Fisher Investments Reviews Whether the US Government Can Handle Its Debt

illustration of a hand examing dollar bills

Fisher Investments Market Perspectives

By Fisher Investments — 9/29/2023

Thirty-three trillion dollars.

In hundred-dollar bills, $33 trillion would weigh over 363,000 tons. That’s the physical weight of the United States’ national debt. It’s also about how much the Empire State Building in Manhattan weighs. 1

Thirty-three trillion dollars is a staggering amount of money. As the national debt has grown, politicians and the news media have used it, along with the debt ceiling and the threat of government shutdowns, as a way to grab attention and drive headlines. However, those headlines often obscure the complete story of how the national debt affects the US economy and the stock market, especially in the near-term.

It would be concerning if the US federal deficit continued to grow, particularly as quickly as it did during the COVID-19 pandemic. However, as we’ll explore in this article, the most important factor we consider when looking at national debt is the country’s ability to continue making interest payments on, or service, that debt. As Ken Fisher, the founder, Executive Chairman and Co-Chief Investment officer of Fisher Investments, covered in his recent video, “Ken Fisher Debunks: America Can’t Handle Its Debt,” at some point, national debt may perhaps become unmanageable, which could prove problematic. However, since markets look 3 to 30 months into the future, our focus remains on the US’s ability to service its debt and the potential it defaults on that amount in the immediate term, which in our view, shouldn’t be a cause for investor worry.

US Government Debt

The federal debt is the amount of money the government has borrowed to pay for expenses that federal revenues don’t cover. Primarily, the US government accomplishes this by borrowing money from investors via Treasury bond sales. Given the growth of US government debt over the last several decades, it’s logical to wonder if the US federal government risks defaulting on, or failing to pay, what it owes. Investors, particularly, worry about the impacts to the stock market and the global economy.

Over time, US debt levels have continued to grow. Hover over the chart to see how debt levels have changed.Over time, US debt levels have continued to grow. Tap the chart to explore.

Default: The (Low) Risk the US Government Can’t Pay What It Owes

A default is the failure to make interest payments or repay a Treasury bond’s principal—the amount borrowed. While the total debt amount appears astronomical, you should consider the other components of the government’s financial picture. For example, the government (via the US Treasury) can issue new debt to refinance maturing bonds. Therefore, the main question is whether it can comfortably continue to make interest payments.

It’s similar to how you’d evaluate your own finances. The amount you owe on a mortgage or auto loan is only problematic if you can’t afford your monthly payments. For example, if your monthly debt payments were $3,000, you’d be in trouble if your monthly income was only $2,000. However, if you brought in $10,000 a month, you could easily afford your debt payments. On this front, the US federal government appears able to easily carry the current debt load.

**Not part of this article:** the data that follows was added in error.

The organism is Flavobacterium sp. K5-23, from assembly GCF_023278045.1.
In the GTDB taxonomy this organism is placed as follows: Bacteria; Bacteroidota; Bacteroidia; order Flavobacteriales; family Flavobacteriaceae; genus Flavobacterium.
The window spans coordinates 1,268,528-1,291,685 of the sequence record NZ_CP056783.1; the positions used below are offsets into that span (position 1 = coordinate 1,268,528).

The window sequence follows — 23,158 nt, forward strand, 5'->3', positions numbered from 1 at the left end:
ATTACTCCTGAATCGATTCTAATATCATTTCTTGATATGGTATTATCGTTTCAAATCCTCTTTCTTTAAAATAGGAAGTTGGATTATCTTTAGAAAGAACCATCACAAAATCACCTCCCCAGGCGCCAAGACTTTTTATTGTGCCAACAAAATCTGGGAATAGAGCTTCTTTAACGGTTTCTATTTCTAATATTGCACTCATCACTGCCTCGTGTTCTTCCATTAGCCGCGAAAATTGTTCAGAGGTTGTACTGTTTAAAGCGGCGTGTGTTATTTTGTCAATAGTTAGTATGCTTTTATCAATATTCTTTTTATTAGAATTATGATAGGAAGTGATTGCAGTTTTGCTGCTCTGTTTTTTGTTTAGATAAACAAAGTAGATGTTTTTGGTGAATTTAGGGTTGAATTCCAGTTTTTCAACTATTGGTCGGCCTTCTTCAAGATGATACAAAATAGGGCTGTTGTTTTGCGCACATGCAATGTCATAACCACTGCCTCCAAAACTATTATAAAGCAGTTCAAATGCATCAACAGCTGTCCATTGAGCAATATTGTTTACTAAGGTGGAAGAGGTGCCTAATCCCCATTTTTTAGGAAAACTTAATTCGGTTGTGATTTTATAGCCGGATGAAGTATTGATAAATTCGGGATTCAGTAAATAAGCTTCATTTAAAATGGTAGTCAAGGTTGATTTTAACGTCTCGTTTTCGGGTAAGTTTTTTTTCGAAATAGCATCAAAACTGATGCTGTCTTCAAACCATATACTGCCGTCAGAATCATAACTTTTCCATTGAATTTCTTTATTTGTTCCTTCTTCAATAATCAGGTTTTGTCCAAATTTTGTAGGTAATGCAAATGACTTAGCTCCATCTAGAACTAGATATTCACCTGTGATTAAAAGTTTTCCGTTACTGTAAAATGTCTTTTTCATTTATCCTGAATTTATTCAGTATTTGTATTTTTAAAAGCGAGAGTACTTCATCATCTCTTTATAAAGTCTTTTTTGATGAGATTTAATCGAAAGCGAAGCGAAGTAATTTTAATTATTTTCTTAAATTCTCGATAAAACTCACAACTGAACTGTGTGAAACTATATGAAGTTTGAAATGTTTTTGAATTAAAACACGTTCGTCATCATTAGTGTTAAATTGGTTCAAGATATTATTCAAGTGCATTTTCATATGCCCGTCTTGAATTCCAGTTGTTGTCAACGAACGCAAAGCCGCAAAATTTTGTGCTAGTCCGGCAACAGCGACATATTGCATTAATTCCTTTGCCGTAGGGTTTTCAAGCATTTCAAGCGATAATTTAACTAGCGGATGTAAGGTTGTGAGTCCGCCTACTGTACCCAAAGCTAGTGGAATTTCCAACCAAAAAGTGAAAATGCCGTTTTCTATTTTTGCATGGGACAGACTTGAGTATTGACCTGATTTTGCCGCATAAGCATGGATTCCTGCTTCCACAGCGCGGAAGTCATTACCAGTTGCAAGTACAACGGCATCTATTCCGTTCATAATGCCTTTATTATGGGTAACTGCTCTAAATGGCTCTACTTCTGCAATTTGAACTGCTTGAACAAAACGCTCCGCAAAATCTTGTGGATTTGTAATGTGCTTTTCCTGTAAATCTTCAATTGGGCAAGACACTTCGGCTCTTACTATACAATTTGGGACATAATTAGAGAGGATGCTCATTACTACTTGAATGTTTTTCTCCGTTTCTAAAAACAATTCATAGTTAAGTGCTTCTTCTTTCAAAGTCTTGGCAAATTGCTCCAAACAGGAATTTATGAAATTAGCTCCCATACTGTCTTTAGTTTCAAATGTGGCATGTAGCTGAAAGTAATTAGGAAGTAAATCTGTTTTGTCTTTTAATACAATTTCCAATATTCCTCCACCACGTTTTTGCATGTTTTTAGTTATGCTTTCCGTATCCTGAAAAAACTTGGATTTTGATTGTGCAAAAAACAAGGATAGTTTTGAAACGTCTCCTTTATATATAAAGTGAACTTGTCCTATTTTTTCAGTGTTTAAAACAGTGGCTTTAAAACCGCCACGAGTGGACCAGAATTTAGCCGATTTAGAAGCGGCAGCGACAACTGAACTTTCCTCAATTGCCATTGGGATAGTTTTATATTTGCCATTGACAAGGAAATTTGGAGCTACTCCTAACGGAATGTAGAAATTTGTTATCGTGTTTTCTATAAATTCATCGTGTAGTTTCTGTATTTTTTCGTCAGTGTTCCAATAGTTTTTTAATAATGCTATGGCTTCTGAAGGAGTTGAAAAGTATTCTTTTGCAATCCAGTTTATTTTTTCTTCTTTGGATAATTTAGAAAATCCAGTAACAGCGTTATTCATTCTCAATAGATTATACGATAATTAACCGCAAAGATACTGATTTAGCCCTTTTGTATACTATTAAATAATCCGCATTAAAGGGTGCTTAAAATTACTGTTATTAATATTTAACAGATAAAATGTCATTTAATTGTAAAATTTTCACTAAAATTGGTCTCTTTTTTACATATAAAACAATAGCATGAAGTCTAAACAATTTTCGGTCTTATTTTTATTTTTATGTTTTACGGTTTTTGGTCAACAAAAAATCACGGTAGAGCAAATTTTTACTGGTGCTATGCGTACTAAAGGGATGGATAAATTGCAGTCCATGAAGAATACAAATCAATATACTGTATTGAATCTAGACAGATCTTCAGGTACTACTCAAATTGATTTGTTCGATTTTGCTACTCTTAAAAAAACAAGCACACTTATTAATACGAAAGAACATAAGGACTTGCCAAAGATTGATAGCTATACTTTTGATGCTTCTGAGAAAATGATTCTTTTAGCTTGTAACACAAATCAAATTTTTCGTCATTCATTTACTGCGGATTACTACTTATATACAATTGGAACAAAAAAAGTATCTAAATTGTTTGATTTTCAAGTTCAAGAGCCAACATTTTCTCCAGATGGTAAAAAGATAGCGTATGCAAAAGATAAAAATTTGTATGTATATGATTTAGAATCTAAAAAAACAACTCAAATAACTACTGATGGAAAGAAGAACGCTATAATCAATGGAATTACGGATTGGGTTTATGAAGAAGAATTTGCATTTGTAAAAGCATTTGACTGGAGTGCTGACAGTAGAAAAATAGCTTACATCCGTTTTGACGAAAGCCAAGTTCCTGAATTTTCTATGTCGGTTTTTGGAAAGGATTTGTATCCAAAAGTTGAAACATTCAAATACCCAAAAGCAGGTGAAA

The US Government’s Ability to Pay Its Debts

There are a couple common ways to measure the government’s ability to pay its debt. The first is the cost of that debt, measured by the interest rate the government pays. Fortunately, decades of historically low interest rates have kept the average interest rate on US government debt under 3%. That means, until recently, as old debt matured the government often replaced it with lower-cost debt, helping to keep interest costs manageable.

Even with recent rate increases, the US hasn’t seen such favorable interest rates since 2010.

Another way of measuring the government’s ability to pay what it owes is comparing its current interest payments with its main income stream: tax revenues. Even with some fluctuations, tax revenues far surpass interest expenses. Since 1950, federal interest payments have been a maximum of about 18% of tax revenue. Currently, that number stands below 10%.2

As of 9/28/2023, federal interest payments only take up about 10% of tax revenues, easily bearable by the government.

What’s more, the Treasury can prioritize interest payments over other federal expenditures. So, even with recurring episodes of potential government shutdowns and debt-ceiling debacles, Fisher Investments believes an actual default is incredibly unlikely. As towering as the federal debt may seem, the government is currently more than able to manage what it owes. We believe that means there is likely very little impact to the stock market in the near future. For now, we think it’s most important to stay focused on your long-term investment goals and keep the US government debt in perspective.

1Source: Empire State Realty Trust, “Empire State Building Fact Sheet,”

2Source: US Department of the Treasury, as of 9/28/2023. Average interest rate consists of total interest-bearing US government debt, which does not include Treasury inflation-protected securities and floating rate notes. 1/31/2001 to 8/31/2023.

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